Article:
I tweaked, and I tested, and I tweaked some more, and I found it! My go-to whole wheat, reduced fat, lightly sweetened scone recipe. Sounds about as appetizing as cardboard, huh?
Well, you would be wrong my friend. Trust me, if you don't believe that you can make scones without heavy cream, or a ton of butter, or mounds of white sugar, try it just once. These are amazingly light and the whole wheat flour gives them a great flavor. The agave nectar (or maple syrup if that's what you have) adds just a hint of sweetness, and if you want to guild the lily, the sprinkling of raw sugar adds a sweet outer crunch. They are infinitely adaptable to add-ins--like cranberries and orange zest in the fall, or more apropos for the coming months, blackberries with lime zest.
One of the most popular posts I ever wrote was about my all-time favorite scone recipe. (Although by popular, I mean my aunt made it and liked it a lot, but that is likely to be the height of my fame, so I'm going to go with it.) And that recipe is fantastic. Too good in fact, because it uses an entire cup of heavy cream and quite a bit of sugar. It's a recipe that I reserve for holidays. This recipe is for the other 10 months out of the year, when I'm doing penance for my holiday extravagances.
I started with this recipe on 101 Cookbooks, the hands-down ruling blog of natural cooking. I loved the whole wheat pastry flour and the oats but holy cow 11 tablespoons of butter! That put a kink in my "healthy" scone quest...
So I tweaked, and I tested, and I tweaked some more, and I found it. About half the butter, much more milk, and a little bit of egg later, and I had it.
Whole-Wheat, Everyday, Scones
Makes about 9 large scones or 18 little ones
2 tbs. lemon zest (optional, but highly recommended)
2 1/2 cups whole wheat pastry flour
1/2 cup rolled oats (not instant)
1 1/2 tbs. baking powder
1/2 tsp. salt
3/4 stick (6 tbs.) cold unsalted butter, cut into bits
1 large egg
1 cup 2% reduced fat milk*
1/4 cup agave nectar (or real maple syrup, preferably grade A)**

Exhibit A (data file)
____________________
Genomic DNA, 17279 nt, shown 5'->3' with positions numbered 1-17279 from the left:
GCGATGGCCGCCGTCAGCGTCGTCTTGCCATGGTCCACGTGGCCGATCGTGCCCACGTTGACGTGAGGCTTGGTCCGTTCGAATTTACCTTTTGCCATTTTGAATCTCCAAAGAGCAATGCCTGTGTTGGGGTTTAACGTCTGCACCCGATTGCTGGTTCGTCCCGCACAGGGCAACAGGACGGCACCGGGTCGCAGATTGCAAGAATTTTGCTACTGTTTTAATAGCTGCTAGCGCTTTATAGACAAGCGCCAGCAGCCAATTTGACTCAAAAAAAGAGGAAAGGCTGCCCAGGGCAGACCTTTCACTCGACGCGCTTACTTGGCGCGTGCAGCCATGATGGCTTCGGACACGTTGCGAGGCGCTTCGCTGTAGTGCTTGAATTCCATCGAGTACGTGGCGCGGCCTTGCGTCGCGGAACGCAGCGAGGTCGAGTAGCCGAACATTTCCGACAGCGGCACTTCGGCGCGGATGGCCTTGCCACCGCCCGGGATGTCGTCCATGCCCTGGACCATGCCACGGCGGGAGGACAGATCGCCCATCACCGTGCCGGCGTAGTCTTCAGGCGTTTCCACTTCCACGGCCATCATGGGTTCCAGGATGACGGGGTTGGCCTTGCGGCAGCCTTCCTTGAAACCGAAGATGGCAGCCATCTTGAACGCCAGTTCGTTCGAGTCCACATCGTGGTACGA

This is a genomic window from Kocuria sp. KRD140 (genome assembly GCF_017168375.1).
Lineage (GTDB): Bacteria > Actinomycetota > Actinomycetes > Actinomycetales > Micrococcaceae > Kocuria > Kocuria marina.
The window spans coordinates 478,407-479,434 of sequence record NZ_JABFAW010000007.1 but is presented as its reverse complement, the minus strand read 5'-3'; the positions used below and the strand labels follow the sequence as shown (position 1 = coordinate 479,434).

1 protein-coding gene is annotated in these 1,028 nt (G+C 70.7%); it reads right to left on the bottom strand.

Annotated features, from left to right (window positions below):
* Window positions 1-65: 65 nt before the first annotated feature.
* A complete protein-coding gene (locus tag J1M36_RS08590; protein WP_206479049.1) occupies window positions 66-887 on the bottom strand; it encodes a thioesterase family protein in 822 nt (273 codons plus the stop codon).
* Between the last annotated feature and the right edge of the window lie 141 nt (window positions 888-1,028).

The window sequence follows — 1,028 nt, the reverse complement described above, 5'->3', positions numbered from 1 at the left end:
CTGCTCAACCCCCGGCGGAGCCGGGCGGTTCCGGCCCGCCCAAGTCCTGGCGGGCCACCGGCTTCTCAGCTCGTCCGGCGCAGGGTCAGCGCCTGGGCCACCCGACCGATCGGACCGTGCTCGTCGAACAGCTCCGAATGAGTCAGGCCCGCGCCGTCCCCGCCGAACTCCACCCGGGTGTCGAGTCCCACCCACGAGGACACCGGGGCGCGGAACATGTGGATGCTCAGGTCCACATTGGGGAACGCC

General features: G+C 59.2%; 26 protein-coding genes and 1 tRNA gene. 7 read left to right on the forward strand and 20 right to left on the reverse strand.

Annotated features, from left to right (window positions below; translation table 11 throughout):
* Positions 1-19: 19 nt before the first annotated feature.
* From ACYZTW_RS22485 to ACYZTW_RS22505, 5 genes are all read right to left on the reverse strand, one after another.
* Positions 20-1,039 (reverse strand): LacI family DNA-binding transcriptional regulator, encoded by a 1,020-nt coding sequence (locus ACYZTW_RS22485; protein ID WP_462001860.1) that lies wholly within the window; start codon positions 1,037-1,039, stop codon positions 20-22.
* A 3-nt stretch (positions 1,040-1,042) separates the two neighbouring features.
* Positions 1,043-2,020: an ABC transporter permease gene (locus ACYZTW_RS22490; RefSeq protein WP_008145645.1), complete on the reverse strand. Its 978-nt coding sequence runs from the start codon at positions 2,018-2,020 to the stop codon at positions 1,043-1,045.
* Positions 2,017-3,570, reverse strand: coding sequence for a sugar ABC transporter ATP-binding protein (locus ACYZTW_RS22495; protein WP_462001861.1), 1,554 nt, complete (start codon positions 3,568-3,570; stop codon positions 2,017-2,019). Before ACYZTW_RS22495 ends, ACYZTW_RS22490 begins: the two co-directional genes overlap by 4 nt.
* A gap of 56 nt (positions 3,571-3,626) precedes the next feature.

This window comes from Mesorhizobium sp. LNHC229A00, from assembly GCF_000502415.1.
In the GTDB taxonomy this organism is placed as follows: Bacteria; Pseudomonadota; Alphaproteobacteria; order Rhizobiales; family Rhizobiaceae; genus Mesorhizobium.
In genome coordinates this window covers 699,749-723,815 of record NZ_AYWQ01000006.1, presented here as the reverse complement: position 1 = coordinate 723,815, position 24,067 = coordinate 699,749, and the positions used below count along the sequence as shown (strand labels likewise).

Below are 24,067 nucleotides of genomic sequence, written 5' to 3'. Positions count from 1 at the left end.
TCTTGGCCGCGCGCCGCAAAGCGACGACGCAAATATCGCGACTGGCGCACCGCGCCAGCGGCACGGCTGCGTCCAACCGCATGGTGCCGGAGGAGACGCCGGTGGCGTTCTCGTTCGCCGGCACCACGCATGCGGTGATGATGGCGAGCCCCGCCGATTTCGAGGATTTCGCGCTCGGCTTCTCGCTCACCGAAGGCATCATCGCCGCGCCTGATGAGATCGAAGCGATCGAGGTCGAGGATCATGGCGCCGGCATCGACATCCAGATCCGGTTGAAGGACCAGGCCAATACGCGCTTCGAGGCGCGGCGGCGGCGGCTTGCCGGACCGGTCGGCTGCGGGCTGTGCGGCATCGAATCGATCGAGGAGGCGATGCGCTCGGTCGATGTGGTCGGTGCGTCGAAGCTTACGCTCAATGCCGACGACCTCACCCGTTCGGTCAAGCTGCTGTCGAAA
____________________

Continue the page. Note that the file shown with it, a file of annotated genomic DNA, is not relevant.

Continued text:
turbinado sugar (raw sugar) for sprinkling on top (optional)
-Preheat oven to 400 degrees.
-Zest the lemons or orange with a grater or use a vegetable peeler, then finely, finely chop the zest.
-Combine the zest, flour, oats, baking powder, and salt in a large bowl. Cut in the butter until the mixture resembles a course meal. The easiest way to do this is to dice the butter very small and make sure each piece is separated before you add them into the flour. The flour will keep them from sticking back together so shake the bowl before adding in more pieces. Then use two knifes to cut the butter pieces even finer. It doesn’t have to be perfect.
-If adding berries, nuts or other mix-ins, add to the dry mixture at this point.
-In another small bowl beat the egg, milk, and maple syrup together.
-Mix the liquid mixture into the dry mixture, just until combined. (There can be a few small dry spots, it will come together when you have it on the counter.)
-On a lightly flour surface, dump the dough out, knead it once or twice and press it into a 1 inch thick rectangle with your hands. (If it too sticky to do this just sprinkle it with a little more flour).
-Cut the dough into nine squares or cut each square into two triangles. (It helps if you put a little flour on the knife so it doesn’t stick.)
-Brush the top of each scone with a little milk if you want to sprinkle with turbinado sugar.
-Place the scones an inch apart on a baking sheet lined with parchment paper, and bake in 400 degree oven for 15 to 20 minutes or until they start browning on the edges.
NOTE: You can freeze the scones before you bake them, then bake them as you need them. If freezing, place baking sheet in the freezer after you shape the scones for at least one hour or until the scones are hard and frozen. Place the scones in a freezer bag until ready to bake. Defrost in the refrigerator on a parchment-lined baking sheet for a few hours then bake.Variations:
1 1/4 cups fresh cranberries, chopped coarse (approx. in quarters) mixed with 2 tbs. sugar (or you can use dried cranberries, but don’t add sugar to them) and orange zest.
1 cup fresh or frozen blueberries, raspberries, blackberries, or a combination. (I like lime zest with the blueberries and the blackberries.)
*If you don't normally buy 2% milk, I've also used 1/2 cup heavy cream with 1/2 cup skim milk.
**I've tried both, both were delicious, but I have a slight preference for the agave. But this bit of information (found on allaboutagave.com) might be useful if you are deciding which to buy: "While the sweetness of agave and maple [syrup] is comparable (and agave's caloric count is higher), agave still has the lower glycemic index (between 11 and 30). The most daunting property of maple syrup may be its price. Because it takes approximately 40 gallons of raw maple sap to produce a single gallon of finished syrup, the cost of pure maple syrup can be easily twice that of agave syrup, making it prohibitively priced for regular use." So if you're on a budget buy agave.